- OEM stands for “original equipment manufacturer” .
- If you need to have a part replaced, an OEM part would be made by the same company who built your car in the first place.
- OEM certification programs ensure the vehicle is restored to the quality standards of the manufactuer.
- An OEM certified location is specifically trained and equipped to work vehicles made by a specific manufacturer.
When choosing a repair facility, you can afford yourself peace of mind by choosing a facility that has been recognized by the industry. A few programs exist in Canada that do just this. The Canadian Collision Industry Accreditation Program (or CCIAP), administered by AIA Canada, offers two levels of accreditation. The first is “core,” which requires the shop to successfully demonstrate compliance with both the business operations and structural repair capabilities requirements. The optional “advanced” accreditation includes the core components, as well as several other requirements mostly involving training regarding aluminum repairs. Links to CCIAP certified facilities are available below.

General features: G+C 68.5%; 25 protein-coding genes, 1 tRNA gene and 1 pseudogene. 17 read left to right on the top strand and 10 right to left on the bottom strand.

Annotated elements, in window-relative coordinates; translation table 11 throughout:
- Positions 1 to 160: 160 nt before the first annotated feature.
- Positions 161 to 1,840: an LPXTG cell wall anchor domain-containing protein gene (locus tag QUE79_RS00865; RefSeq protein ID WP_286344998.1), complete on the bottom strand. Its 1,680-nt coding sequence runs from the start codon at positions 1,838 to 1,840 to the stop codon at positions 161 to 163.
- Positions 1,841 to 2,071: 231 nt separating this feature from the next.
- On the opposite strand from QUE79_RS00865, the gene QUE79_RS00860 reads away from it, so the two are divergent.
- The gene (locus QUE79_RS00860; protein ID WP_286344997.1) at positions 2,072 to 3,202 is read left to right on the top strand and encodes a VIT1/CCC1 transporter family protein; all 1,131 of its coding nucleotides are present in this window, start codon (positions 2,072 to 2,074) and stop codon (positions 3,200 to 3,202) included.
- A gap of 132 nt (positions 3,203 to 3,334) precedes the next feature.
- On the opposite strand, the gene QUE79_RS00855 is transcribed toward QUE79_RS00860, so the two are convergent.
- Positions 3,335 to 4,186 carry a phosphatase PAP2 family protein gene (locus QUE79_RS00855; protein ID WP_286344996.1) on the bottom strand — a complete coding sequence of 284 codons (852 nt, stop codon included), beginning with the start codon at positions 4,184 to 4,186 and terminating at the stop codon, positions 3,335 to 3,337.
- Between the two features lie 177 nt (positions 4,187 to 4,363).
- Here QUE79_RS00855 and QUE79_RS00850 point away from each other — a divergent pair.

Certified Collision Care is the Canadian arm of Assured Performance Network. In addition to accreditation, the organization administers serveral OEM certification programs. A list of CCR member is avaible below.
An OEM certification program is essentially a public statement that the staff at a particular facility are specifically trained and qualified to work with a particular company’s vehicle, and have the equipment required to do so. Many OEM’s provide their own list of specifically qualified facilities.
Accredited Facilities by Program: